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SOC Scholar Joins Google Science Fellows

Matthew Nisbet, professor of communication

Google “Matthew Nisbet” and your screen fills with entries on the prolific School of Communication associate professor’s science blogs and video talks.

Add Google itself to those credits.

On Valentine’s Day he learned he had been named one of 21 Google science communication fellows. The Google fellows, who will focus on communicating the science of climate change, come from institutions such as Stanford, the University of California – Berkeley, the University of British Columbia, and American University.

In June, the fellows will gather at Google’s Mountain View, California, headquarters for a workshop combining hands-on technology training and brainstorming. They can then apply for a grant, and some will get a chance to travel to the Arctic, Antarctica, or the Galapagos.

“These fellows were elected from a pool of applicants of early to mid-career PhD scientists nominated by leaders in climate change research and science-based institutions across the U.S.,” Google announced. “Ultimately, we chose scientists who had the strongest potential to become excellent communicators. That meant previous training in science communications; research in topics related to understanding or managing climate change; and experience experimenting with innovative approaches or technology tools for science communication.”

For a scholar of science communication and its effect on public opinion and policy, Google offers a treasure trove of data and research tools.

“I’m interested in the variety of data sources and analytical tools Google has—they’re part of a new field where, instead of surveying people and asking what they’re doing, you have measures of actual behavior, particularly in terms of measures of information seeking,” Nisbet says.

How many people are searching for terms like “global warming”? What trends are revealed by searches for terms such as “Al Gore” and “global warming hoax”? Combined with data on the actual number of searches, the information can be viewed against contextual factors, “everything from the unemployment rate in a state or county to . . . the climate-gate scandal, or perceived scandal, an election, or the State of the Union speech,” Nisbet notes.

With those tools a researcher can analyze media coverage with a different lens.

“You can have a better aggregate sense of how society is responding in real time and in some cases perceiving an issue like climate change,” Nisbet says.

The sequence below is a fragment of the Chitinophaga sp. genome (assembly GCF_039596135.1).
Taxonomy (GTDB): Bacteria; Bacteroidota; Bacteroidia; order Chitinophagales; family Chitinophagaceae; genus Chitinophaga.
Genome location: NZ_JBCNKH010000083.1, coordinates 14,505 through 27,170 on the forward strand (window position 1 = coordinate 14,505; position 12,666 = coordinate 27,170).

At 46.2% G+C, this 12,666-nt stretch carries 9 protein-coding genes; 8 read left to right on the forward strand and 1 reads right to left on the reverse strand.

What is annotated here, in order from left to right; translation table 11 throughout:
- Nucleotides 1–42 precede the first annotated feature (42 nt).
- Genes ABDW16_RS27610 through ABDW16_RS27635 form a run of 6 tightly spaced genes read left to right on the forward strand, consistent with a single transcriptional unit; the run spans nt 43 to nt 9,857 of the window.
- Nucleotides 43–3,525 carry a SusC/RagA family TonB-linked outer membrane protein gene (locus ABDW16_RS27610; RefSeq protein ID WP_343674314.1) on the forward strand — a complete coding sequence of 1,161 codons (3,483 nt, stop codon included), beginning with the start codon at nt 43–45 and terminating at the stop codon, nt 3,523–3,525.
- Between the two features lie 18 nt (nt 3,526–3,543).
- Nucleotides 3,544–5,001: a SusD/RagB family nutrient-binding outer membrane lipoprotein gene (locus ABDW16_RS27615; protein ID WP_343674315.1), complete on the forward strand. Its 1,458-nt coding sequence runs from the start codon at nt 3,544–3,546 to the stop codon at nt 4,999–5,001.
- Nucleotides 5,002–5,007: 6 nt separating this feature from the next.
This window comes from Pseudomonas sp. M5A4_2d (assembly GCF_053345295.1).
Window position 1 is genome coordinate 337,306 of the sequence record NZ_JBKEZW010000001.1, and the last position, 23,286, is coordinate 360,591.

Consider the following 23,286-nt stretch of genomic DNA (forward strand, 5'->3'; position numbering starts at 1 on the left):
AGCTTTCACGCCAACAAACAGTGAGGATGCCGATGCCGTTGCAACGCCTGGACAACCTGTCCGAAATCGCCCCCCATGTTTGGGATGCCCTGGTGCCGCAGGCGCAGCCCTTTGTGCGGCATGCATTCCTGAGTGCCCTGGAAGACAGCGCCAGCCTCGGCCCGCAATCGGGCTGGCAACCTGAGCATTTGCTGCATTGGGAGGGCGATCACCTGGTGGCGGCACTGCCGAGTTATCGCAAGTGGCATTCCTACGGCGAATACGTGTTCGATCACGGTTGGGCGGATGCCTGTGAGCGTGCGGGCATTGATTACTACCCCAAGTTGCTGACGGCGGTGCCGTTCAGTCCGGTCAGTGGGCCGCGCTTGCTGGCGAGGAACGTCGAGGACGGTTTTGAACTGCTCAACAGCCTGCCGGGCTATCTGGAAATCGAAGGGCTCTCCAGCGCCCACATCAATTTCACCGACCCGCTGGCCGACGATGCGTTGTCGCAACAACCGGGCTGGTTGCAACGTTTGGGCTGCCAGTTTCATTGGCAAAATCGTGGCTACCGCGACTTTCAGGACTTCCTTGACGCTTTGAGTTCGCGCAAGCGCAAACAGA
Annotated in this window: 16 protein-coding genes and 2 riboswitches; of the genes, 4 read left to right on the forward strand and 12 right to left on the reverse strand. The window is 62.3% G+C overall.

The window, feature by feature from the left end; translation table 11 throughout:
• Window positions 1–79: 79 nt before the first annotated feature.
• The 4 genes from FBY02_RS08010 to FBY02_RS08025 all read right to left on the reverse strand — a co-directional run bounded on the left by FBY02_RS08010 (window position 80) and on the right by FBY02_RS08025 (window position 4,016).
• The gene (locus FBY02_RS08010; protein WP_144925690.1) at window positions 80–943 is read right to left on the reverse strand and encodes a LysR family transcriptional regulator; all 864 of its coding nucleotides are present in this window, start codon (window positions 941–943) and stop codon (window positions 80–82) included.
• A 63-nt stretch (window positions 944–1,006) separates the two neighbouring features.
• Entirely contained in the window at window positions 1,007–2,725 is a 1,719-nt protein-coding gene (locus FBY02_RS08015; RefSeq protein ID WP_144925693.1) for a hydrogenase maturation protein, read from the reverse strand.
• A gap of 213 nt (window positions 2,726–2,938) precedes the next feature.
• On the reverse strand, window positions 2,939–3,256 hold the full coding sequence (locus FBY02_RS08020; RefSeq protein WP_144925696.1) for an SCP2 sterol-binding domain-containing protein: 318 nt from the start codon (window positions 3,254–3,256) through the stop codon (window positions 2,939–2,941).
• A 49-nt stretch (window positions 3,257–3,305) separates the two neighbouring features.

Climate change communication is a hot topic in the School of Communication, Nisbet notes, and he is working with colleagues on a project to explore the issue.

Why was Nisbet selected as one of Google’s elite group of fellows? Since 2007 he’s examined public opinion and climate change, looking at the influence of the media and how groups can effectively communicate about the issue. He has published articles in peer-reviewed journals, blogged, written popular press articles, and given talks. In the process, he has developed precisely the sort of interdisciplinary relationships that Google values.

In his work, Nisbet has uncovered an unintended consequence of much climate change science communication—it has reinforced rather than overcome divisions.

Summing up the problem neatly in an NPR interview, Nisbet notes that 75 percent of college-educated Democrats accept that human activities are contributing to climate change, whereas only a quarter of college-educated Republicans agree.

“So, what’s going on here?” he asked. “It’s because several Democratic leaders, like Al Gore, and some scientists are adopting what I call the catastrophe frame or the Pandora’s Box frame, focusing on climate impacts that might be frightening, such as the possibility of more intense hurricanes.

“When you move in that direction, when the science is still uncertain, you open yourself up to the counter argument that this is simply alarmism. It’s very easy for the public, then, to rely on their partisanship to make up their minds, and you have this two Americas of public perception.”

Another split Nisbet has noted is how research and advocacy have branched into two networks. The first, which he calls the traditional green network, counts among its members environmental organizations, politically active scientists, and progressive organizations. This group is motivated by climate change and is tied to cap and trade.

The second group, the innovation network, has both left- and right-leaning organizations, energy scientists, and technology entrepreneurs whose “animating motivation is energy security.”

With cap and trade stalled, Nisbet says, President Obama is now in the innovation network group. Obama’s State of the Union speech, he notes, contained no mention of climate change.

Given the substantial challenges that policy makers and science communicators face, Google offers some unique opportunities during a period of major change in climate and energy policies.

“One of the strategies for taking advantage of that opportunity for progress is to break people out of their silos,” he says. How can blogging, social media, and the new communication tools Google is pioneering “facilitate constructive dialogue and debate rather than polarization?”

Finally, Nisbet wants to explore ways of communicating information on climate change within communities that will foster debate. Since online video could be a key tool in that effort, Google—which owns YouTube—could be a key player on that level.

And what if Nisbet is one of the lucky Google fellows who get to travel to the Arctic, Antarctica, or the Galapagos Islands for his project? Which destination would he choose?

“Growing up, part of the story of the world was the Galapagos and Charles Darwin,” he says. “My grandmother and grandfather have gone [there], and so has my uncle, and so it’s a bit of a family pilgrimage.”